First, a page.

Quite Simple For The Time.


Before leaving the minimum authorized cruising altitude on the starting an instrument approach the altimeters must be checked with and set to the latest figure at the station of the intended landing.
During the initial approach on instruments or on top, Flight Officer may not descend below the specified minimum altitude for initial approach until arrival over the range station has been definitely proven.

Except where approved landing minimums are 1000 feet ceiling and 2 miles visibility or better, The Captain after becoming in contact may not descend more than 50 feet below the specified landing ceiling, unless he is in the position to make a normal straight in approach to the proper runway and can plainly see the near end of the runway and approach lights or other approved identification marks leading to the runway.

Flight Officers when CFR are required to make an in range report ten minutes prior to intended landing or at required Position Over Report. (POR).

Flights my not let down through heavy icing conditions nor through heavy icing conditions nor through moderate icing conditions unless the weather conditions are 800-2 900-1 ½ or 1000-1 or better, nor in freezing rain, sleet or moderate or heavy freezing drizzle. Or moderate or heavy wet snow.



The Captain, F/O and Stewardess personally sign a Flight Report for each flight. It sets forth information concerning the flights date, route, type, ramp arrival and departure, ;landing and take off times. (Time wheels touch or leave the ground) gasoline and oil carried and total flying time together with pertinent remarks.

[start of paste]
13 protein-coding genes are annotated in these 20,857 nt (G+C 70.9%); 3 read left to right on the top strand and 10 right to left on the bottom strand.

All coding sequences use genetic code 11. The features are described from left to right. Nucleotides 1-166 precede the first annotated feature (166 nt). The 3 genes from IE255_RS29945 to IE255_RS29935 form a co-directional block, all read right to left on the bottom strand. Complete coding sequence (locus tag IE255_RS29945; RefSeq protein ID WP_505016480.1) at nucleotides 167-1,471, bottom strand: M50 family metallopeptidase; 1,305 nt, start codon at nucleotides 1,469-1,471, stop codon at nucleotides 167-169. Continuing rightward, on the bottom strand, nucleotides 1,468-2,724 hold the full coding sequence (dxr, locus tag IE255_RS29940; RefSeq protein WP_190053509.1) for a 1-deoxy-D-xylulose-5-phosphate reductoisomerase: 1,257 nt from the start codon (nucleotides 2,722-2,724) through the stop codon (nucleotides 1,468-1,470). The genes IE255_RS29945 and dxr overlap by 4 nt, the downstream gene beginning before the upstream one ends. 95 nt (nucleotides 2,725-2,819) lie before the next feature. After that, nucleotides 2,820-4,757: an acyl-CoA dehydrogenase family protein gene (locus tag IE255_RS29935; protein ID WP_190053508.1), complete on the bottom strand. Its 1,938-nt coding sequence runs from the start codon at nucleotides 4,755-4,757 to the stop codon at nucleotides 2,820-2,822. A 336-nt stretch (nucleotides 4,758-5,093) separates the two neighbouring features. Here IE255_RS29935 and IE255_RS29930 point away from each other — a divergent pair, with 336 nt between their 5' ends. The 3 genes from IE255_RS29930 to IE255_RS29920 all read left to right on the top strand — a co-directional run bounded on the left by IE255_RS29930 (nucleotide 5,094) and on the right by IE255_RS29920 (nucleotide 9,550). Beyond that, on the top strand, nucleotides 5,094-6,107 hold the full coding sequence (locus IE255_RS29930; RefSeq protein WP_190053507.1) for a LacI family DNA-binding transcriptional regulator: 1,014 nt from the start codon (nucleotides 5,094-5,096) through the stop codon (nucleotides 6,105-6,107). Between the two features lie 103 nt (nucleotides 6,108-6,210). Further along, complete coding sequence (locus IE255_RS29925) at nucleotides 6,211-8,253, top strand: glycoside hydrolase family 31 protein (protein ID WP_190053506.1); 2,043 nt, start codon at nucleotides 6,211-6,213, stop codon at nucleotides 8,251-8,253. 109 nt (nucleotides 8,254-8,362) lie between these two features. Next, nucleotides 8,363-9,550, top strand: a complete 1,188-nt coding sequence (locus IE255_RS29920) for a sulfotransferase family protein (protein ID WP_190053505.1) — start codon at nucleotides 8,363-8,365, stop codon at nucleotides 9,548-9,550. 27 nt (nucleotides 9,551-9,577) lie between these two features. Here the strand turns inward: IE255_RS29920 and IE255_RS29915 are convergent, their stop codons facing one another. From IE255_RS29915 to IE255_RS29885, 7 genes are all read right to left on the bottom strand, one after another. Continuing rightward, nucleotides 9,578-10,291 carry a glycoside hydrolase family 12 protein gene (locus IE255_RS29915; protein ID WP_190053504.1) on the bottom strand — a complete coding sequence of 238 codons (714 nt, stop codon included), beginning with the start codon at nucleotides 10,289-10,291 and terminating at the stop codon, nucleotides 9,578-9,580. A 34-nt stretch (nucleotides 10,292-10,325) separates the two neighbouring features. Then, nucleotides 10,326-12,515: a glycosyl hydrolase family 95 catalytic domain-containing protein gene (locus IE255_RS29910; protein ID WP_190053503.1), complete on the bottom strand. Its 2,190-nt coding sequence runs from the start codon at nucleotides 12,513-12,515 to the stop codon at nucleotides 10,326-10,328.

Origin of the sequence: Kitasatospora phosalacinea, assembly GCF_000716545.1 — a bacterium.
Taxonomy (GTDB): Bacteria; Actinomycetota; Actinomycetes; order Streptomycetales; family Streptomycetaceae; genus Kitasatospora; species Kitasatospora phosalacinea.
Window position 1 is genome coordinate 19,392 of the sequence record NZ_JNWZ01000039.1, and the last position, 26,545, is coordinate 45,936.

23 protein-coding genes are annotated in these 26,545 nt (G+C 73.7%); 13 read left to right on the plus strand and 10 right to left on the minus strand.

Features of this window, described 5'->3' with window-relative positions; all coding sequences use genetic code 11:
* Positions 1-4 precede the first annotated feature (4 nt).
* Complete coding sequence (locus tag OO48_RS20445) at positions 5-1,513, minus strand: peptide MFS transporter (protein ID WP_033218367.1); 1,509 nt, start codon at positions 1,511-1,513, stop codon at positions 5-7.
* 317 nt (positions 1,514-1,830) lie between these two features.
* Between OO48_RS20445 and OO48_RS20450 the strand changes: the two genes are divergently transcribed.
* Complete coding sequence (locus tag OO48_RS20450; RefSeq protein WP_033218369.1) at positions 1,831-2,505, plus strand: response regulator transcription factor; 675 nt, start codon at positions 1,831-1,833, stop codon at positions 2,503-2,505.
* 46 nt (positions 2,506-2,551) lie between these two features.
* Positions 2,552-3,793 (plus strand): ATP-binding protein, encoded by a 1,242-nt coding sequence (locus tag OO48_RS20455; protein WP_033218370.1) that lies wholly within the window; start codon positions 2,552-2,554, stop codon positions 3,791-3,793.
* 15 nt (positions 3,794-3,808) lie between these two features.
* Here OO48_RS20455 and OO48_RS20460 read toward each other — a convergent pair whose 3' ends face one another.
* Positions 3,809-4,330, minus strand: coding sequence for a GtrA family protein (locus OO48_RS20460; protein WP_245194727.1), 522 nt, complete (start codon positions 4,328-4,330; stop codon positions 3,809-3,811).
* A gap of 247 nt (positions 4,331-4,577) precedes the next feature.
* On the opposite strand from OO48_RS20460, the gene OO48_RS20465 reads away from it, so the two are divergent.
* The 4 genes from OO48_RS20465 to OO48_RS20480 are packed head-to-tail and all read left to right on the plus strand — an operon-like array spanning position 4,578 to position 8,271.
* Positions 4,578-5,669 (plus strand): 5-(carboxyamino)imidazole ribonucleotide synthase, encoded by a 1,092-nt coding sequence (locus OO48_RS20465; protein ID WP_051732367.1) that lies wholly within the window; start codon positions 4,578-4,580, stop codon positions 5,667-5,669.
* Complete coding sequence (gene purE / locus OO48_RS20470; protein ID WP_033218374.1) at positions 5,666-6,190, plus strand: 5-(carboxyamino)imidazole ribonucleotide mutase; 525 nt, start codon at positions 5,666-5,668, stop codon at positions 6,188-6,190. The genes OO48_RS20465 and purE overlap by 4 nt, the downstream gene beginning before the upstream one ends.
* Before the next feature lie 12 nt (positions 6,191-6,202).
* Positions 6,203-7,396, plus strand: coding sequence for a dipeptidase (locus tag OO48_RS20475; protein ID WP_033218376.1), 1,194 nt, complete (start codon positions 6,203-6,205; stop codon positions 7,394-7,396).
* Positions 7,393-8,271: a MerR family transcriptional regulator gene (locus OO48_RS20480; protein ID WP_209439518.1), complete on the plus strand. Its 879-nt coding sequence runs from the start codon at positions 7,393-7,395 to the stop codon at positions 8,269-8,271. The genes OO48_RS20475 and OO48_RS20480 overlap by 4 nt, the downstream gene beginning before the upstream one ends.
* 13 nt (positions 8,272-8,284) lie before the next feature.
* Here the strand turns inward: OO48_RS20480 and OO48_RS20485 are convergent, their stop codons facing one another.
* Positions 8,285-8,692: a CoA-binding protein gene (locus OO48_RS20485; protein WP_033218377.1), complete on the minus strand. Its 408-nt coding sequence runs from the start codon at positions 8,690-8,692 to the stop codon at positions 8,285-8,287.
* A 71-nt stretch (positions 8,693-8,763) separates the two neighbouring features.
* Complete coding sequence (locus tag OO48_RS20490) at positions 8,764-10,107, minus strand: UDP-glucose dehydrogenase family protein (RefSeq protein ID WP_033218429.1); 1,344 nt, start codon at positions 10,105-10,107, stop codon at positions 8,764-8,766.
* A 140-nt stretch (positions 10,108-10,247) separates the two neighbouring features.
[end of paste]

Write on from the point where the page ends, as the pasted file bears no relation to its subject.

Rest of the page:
This is a form which is completed by the Captain Enroute listing:
1. Any difficulties encountered during the flight and noting itemized troubles under appropriate headings describing the difficulty or malfunctioning as fully as possible and if apparent, giving the cause.
2. Engine readings giving all readings: After engines are synchronized in level flight the tachometer and manifold pressure readings are entered. Space is provided for entering engine cruise readings and any engine malfunctions.
3. In addition the Captain notes, any mechanical delays enroute, giving station and length of time and cause of delay.
4. Aircraft Accident regardless of damage.
5. Engine out operation, giving engine out, reason, if established and whether propeller was feathered.
6. Use of Oxygen, deicing alcohol spare fuses etc.
7. The stewardess notes any items of fixed cabin equipment needing repair or adjustment.


Regardless of crew changes, Flight Officers leave “Pilots Flight and Maintenance Reports” attached and on board the airplane until the flight terminates or reaches a station where the “Times” are posted. When a new crew takes over, the outgoing Captain acquaints himself with the airplanes condition and flight operation by reading and initialing the inbound report.